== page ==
Creative Child

Is Your Child Having a Hard Time Making Friends? Here are 9 Tips to Make Lonely Lunches a Thing of the Past.

by Deborah Song

It can be heart wrenching to watch your child play by himself or eat lunch alone. Making new friends, especially if your child is just enrolling in a new school or entering a new grade in a big school can be overwhelming for any child. Like all life skills, making friends may prove more challenging for some than others. If you have more than one child, you may have noticed that making friends just comes more natural for one child.

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Not to fret. There are definitely ways you as a parent can help ease the friend-making process and help your child become more skillful at it. It may take some time. But with the right encouragement and guidance, friendless lunches can be a thing of the past. Here are some helpful tips to consider.

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  • Take care of basics. Make sure your child is getting enough sleep, exercise and proper nutrition. An irritable child is not going to attract as many friends as someone who is feeling well rested and physically balanced. 
  • Address anxieties. Anxiety-inducing situations at school and at home can definitely interfere with your child’s efforts to engage with peers and be social. Is there any part of the learning process at school that is causing anxiety for your child? Can he see the chalkboard? Is he getting his work done at school? These are just some of the types of questions you want to be addressing.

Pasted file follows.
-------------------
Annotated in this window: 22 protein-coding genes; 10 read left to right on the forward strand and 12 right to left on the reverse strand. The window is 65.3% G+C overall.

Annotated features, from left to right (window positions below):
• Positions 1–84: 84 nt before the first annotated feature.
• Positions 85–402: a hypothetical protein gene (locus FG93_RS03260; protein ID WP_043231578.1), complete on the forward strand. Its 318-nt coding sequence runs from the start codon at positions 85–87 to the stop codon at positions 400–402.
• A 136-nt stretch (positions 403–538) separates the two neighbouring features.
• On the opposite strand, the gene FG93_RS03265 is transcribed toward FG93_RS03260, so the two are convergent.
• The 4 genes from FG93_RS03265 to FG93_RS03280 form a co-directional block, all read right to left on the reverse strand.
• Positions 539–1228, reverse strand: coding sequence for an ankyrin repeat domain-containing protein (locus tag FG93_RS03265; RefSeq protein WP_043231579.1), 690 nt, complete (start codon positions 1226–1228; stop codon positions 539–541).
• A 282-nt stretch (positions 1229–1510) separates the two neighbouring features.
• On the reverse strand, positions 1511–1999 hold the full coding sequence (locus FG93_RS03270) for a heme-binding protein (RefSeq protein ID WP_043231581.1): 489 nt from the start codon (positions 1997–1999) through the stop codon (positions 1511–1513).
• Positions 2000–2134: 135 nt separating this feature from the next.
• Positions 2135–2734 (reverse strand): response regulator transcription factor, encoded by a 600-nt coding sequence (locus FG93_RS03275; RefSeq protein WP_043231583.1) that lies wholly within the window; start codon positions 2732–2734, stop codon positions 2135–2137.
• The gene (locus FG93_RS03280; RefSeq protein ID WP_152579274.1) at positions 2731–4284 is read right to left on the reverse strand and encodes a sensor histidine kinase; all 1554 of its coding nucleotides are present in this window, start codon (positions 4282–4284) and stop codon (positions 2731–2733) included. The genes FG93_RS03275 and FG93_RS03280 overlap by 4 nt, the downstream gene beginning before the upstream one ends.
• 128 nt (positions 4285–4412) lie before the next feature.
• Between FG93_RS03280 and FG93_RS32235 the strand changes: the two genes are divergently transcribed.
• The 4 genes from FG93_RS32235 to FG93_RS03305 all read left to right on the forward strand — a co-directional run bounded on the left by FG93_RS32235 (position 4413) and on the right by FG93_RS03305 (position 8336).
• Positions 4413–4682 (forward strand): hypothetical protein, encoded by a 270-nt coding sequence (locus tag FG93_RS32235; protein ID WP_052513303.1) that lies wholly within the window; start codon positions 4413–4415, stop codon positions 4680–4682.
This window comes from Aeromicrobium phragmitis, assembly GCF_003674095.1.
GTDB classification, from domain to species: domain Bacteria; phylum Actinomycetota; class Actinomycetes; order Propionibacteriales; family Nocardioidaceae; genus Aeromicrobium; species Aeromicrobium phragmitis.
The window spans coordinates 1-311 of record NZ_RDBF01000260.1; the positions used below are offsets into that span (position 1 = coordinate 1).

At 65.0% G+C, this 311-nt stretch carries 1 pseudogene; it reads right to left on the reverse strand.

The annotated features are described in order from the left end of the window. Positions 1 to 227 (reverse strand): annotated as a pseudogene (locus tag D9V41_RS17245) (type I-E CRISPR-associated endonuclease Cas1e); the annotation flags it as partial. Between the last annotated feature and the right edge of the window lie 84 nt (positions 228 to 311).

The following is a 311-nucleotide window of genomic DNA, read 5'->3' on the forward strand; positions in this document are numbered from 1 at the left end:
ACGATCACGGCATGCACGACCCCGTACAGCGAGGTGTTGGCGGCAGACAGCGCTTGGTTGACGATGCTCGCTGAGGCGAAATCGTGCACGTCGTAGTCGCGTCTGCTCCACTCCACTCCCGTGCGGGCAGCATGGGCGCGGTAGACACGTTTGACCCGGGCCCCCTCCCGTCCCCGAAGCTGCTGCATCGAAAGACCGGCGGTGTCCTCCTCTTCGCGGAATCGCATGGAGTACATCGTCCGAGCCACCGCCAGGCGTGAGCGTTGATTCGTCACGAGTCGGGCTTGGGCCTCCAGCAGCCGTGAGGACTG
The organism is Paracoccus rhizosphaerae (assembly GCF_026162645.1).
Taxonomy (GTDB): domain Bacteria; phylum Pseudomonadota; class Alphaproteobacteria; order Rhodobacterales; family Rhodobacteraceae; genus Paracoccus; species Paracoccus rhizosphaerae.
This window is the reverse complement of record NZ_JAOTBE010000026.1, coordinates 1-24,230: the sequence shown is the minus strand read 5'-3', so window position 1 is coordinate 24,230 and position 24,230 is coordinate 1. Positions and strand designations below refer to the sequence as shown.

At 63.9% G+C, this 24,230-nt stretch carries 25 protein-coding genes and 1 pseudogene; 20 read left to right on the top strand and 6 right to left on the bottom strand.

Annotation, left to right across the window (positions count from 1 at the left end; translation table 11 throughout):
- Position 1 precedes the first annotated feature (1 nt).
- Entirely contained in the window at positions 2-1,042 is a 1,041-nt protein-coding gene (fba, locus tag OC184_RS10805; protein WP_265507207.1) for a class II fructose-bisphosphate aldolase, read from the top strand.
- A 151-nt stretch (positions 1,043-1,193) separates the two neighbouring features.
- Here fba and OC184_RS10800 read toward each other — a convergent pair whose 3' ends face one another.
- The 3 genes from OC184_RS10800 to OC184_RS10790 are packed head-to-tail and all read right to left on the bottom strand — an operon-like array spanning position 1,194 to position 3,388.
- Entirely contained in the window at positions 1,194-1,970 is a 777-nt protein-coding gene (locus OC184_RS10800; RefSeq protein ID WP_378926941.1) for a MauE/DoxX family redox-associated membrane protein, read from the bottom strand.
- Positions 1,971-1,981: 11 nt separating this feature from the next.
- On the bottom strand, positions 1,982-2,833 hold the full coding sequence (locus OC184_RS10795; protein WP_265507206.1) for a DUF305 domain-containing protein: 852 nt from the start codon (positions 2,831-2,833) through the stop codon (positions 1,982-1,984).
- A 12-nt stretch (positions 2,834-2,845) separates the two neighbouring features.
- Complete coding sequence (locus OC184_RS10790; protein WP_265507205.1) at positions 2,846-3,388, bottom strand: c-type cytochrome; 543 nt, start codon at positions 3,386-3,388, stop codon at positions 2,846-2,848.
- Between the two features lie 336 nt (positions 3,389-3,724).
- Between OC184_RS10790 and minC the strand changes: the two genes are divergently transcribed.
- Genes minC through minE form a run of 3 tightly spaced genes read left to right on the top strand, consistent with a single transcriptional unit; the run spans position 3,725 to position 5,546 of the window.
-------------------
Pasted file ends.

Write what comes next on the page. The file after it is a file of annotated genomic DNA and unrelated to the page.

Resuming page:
• Role model social cues. Teach your child to make small talk. Take the time to speak to your child as you would any adult friend. Make eye contact with him, which surprisingly is also a learned skill. Put your phone down from time to time and make small talk at the grocery store. Kids learn best through osmosis and watching a parent interact socially may be one of the very best ways for them to learn how to strike up a conversation himself.
  • Role-play conversation starters.  Going over how to make simple introductions like, “Hi, I’m Max.  Do you like this game? Would you like to play? Or what do you like? Would you want to play what you like first and then we can try what I like?” are great ways to break the ice. The simple majority of young kids are passive in new settings, so teaching your child to be the initiator in striking up a conversation will surely attract friends to his corner.
  • Encourage your child to speak to one new person each day. Learning to make friends should be a continued skill to build upon. Even if your child has already established his coterie of friends, encourage your child to speak to one new person each day. This will serve him well – and it may serve others well. Is there a friend at school sitting alone? In teaching your child to be inclusive and speak to an isolated friend at school, he may very well make a lonely child’s day. This can be a very empowering and encouraging for your child and may launch him off on a very powerful social footing.
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